The news of us finally leaving Guinea-Bissau to Switzerland, should have been welcomed with joy, excitement and jubilation. In my case, I was confused and in complete disbelief. This defined my other layer of personality: to add my defiance, stubbornness and overall strong character, I am also someone who would see it to believe it. I would also get into trouble for that when I was threatened with consequences and wouldn’t believe it until I actually get the consequence. Yes, you figured my strong and complex character was incredibly challenging to deal with. I wouldn’t be patient with someone who was like me either.
My grandmother seemed to have run out of patience with me. She wasn’t the only one. No matter all the beatings I received while in Guinea-Bissau, it had the opposite effect on me as I simply became rebellious. Anyway, to be honest she welcomed the news with more jubilation than anyone else. As soon as she finished talking to my mum, she rushed around like a headless chicken and started to pack all our belongings. She was the speed of light and everything was packed up in seconds.
Don’t get me wrong, I was obviously excited inside to finally be reunited with my mum and for all of us to be together again. Again, I had to see it for myself to believe it as we have been living in Guinea-Bissau for so long. Would I miss my time here though? Well, I haven’t seen my mum overall in 2 years. Those years felt like an eternity. So we were explained that in order to go to Geneva from Guinea-Bissau, we would have to transition from Lisbon, my hometown, before catching another flight to Geneva.
Unsurprisingly, the D-day arrived so quick and awaited us to leave Guinea-Bissau for good. After saying our goodbyes, we arrived at the airport. The only recommendation from my auntie was to guard my passport and ticket like a hawk. When it was time to show my passport and ticket, I refused to hand them over not only because of my defiance but also because I, for once, obeyed strict instruction. I was told unless I showed my ticket and passport, I would not be abled to board. Eventually, my auntie was called over and she disclosed that only to stewards and customs officer I am allowed and no one else. Thankfully for my auntie’s intervention otherwise I doubt I would be able to take my flight.
As I boarded the flight with my sister, we had a steward to accompany us as we were still noticeably young (I was only 4 nearly 5), I was able to convince myself it was real. I would be reunited with my parents. I slightly smiled as I was looking out of the window. This flight represented my escape, my freedom and my refuge.
Once we arrived in Portugal, we were greeted by a familiar face, our mum. We ran as fast as cheetahs to greet our mum. The aura enveloped our reunion in such a manner that we felt it was just us in the airport. My mum looked at me and the first thing I said was you took so long or what took you so long. I spoke those words in creole, Guinea-Bissau’s official language. However, I could still speak Portuguese and with our time in Guinea-Bissau, I could equally speak creole. Anyway, we had to hurry, we had another flight to catch; en route to Geneva, Switzerland. We were still buzzing with excitement like bees, all over the place. I asked for my dad, I longed to see him again. I missed my dad so much. Dad remained in Switzerland awaiting us at the airport.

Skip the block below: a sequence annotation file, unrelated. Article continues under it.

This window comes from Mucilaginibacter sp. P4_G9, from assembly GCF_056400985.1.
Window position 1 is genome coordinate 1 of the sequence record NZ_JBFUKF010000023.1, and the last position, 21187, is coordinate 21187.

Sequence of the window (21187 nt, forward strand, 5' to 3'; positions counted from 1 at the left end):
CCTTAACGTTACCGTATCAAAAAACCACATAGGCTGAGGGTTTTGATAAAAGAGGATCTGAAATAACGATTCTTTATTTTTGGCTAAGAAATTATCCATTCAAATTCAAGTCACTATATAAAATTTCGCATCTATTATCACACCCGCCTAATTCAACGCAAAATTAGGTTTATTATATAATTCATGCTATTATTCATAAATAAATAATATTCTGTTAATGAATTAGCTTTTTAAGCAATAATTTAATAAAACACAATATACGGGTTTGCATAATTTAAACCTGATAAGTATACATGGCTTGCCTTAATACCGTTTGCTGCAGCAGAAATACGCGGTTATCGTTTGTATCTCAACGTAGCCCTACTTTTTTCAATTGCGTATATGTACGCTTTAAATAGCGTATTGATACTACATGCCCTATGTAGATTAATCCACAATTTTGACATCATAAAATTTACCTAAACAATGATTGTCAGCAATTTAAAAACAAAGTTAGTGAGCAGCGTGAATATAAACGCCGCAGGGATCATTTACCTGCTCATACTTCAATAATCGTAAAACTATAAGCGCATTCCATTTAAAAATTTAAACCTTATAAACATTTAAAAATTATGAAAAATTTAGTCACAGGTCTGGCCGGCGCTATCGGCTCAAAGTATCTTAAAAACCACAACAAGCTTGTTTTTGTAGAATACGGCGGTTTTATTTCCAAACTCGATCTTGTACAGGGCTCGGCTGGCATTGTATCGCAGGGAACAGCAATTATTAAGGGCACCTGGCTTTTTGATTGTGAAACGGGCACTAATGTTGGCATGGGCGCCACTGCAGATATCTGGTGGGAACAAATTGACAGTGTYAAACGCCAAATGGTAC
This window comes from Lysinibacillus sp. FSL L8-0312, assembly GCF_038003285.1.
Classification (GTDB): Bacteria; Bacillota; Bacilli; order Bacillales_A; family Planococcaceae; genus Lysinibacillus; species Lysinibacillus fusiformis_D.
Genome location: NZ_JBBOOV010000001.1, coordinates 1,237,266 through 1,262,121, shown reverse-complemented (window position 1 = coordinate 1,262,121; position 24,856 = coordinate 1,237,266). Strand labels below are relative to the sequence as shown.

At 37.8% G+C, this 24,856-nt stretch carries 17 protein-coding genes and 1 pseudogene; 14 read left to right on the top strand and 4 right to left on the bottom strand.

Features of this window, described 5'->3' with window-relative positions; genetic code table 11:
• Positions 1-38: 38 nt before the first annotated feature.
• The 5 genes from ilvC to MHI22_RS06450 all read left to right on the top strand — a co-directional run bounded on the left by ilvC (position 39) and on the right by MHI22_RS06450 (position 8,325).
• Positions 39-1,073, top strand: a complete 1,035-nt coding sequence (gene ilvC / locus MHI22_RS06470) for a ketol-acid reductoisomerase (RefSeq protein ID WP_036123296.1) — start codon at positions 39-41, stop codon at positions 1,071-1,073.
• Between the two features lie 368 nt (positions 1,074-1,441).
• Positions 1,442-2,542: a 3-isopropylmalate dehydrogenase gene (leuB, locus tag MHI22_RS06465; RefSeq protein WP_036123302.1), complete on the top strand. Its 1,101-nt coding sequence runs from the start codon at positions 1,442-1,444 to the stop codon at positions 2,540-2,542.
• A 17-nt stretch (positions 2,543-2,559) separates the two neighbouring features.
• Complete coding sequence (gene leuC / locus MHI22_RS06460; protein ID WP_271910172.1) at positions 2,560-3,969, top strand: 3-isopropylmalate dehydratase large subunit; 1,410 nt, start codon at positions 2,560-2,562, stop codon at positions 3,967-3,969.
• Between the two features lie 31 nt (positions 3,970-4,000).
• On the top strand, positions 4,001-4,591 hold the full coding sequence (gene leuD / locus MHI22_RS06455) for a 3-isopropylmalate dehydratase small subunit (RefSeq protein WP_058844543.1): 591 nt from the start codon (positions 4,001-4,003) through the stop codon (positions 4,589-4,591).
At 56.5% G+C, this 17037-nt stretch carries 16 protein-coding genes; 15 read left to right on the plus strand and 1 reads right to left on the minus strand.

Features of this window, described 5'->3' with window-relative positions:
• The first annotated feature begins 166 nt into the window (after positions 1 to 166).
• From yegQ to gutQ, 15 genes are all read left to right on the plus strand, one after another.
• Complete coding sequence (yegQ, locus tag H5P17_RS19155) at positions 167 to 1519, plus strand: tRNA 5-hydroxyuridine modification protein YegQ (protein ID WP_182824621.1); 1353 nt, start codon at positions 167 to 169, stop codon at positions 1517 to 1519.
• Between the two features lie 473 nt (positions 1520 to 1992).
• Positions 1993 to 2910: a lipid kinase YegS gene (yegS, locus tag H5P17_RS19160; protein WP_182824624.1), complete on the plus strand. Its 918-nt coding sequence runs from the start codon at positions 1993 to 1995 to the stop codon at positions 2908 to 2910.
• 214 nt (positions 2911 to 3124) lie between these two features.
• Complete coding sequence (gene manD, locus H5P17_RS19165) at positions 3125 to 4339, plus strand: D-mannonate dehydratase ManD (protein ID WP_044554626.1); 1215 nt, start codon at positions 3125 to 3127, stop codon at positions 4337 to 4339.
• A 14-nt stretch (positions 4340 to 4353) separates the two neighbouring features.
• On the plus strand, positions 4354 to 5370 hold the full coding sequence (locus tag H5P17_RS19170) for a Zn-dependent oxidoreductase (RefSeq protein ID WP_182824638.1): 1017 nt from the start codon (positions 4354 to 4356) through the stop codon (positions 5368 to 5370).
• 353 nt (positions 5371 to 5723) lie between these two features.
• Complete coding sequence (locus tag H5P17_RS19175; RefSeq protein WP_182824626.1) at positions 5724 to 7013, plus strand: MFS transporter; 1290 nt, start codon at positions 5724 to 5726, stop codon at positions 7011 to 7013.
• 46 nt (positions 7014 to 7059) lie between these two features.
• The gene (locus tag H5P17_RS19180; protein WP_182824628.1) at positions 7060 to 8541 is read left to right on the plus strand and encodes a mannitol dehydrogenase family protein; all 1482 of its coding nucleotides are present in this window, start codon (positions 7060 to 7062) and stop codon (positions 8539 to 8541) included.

To give you a timeframe, it was April 1986 or 1987 that we landed in the promised land, Geneva. We quickly realised the sharp difference as it was way colder, I still remember. The majestic swiss mountains welcomed us, surrounding the airport. I was in such awe of amazements. I never saw such high mountains before in person if that makes sense. Inhaling this pure fresh air, I was already captivated by the beauty Geneva had to offer. My eyes were hungry for more. It wasn’t enough for me savouring the beauty Switzerland had to offer, I wanted to devour it. My mum took us away to get our luggage. Once we did that, awaiting among the sea of people in the airport was our dad. I was so ecstatic that I ran so fast and the realisation felt like I was running in slow motion. I jumped on my poor dad who was powerless to contain my joy and cries. It was the first time I saw my dad since our separation which lasted a lifetime.
We first took a bus from the airport, then a tramway to go to our new area where our home was located. At first, we lived in the area called La Servette. Our excitement was an explosion which exploded and its wave was felt throughout the whole tramway. As we were admiring more beauty of our new city, everything amazed us: the buildings, the many banks, the various chocolate shops displaying various types of mouth-watering chocolate on display. What impressed us the most, was how clean Geneva was.
The stark contrast between Geneva and Guinea-Bissau was like day and night, no comparison. We were so excited and loud, which people did not appreciate and we kept on sensing the negative eyes on us. If looks could kill, our excitement would have died on the spot. My parents received many complaints about our behaviour, mainly our loud excitement for we just couldn’t contain it. I was only 4 for crying out loud. Why are people not compassionate that we just reunited with our parents and were simply excited about exploring Geneva?
As you know me by now, especially my defiance including my stubbornness, didn’t stop my excitement. In fact, I was even louder to the annoyance of other passengers. I simply didn’t care and it shows in my carefree personality. Unfortunately, my excitement in the new city was short lived. The very next day, I had to go to the hospital as a matter of emergency. My time in Guinea-Bissau simply didn’t want to let me go.